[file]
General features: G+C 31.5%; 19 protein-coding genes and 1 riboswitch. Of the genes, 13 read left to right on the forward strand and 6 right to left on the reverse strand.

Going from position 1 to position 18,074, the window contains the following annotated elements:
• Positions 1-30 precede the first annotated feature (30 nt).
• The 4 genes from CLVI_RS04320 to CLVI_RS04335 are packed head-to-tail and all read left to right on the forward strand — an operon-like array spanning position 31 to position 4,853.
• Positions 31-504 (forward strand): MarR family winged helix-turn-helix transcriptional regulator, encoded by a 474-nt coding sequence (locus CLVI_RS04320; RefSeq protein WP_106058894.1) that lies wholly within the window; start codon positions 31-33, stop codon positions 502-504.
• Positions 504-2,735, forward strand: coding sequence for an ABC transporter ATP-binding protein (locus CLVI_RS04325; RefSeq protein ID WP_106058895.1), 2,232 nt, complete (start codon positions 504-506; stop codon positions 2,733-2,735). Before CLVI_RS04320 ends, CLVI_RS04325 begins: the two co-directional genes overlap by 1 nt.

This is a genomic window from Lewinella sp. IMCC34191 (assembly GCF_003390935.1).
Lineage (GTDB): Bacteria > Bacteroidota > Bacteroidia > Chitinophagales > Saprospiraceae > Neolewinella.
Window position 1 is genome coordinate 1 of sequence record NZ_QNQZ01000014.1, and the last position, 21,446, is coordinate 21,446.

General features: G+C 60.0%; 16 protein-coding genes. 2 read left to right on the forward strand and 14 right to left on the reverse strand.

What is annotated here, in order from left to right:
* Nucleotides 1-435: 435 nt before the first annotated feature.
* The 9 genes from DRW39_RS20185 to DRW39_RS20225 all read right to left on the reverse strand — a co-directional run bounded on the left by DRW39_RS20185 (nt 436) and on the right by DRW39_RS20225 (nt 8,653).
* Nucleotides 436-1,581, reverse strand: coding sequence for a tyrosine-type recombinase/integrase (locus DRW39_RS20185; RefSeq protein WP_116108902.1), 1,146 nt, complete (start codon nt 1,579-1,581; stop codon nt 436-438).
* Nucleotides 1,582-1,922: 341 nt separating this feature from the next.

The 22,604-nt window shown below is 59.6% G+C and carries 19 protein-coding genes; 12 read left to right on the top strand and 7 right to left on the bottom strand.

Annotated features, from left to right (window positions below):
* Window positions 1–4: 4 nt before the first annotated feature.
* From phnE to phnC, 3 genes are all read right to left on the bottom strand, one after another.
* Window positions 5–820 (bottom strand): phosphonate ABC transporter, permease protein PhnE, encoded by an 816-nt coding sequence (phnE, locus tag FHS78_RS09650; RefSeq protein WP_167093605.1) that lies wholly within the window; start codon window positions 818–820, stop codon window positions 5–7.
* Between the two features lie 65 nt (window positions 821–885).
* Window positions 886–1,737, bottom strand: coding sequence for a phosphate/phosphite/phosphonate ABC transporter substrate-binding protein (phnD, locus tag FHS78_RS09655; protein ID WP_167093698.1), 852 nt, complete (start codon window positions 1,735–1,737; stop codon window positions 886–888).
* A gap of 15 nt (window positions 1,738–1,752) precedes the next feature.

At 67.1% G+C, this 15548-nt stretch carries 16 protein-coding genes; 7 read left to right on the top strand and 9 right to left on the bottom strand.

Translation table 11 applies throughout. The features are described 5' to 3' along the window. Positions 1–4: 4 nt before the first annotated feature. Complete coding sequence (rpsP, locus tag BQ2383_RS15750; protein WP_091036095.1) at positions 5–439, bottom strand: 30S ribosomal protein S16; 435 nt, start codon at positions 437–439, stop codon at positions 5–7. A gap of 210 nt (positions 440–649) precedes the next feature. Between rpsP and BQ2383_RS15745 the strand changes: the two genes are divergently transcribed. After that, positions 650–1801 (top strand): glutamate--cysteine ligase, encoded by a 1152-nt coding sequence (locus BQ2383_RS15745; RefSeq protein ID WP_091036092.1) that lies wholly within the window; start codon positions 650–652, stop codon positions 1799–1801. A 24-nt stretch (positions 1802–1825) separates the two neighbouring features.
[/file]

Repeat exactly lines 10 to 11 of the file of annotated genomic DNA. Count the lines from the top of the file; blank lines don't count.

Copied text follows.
General features: G+C 60.0%; 16 protein-coding genes. 2 read left to right on the forward strand and 14 right to left on the reverse strand.

What is annotated here, in order from left to right: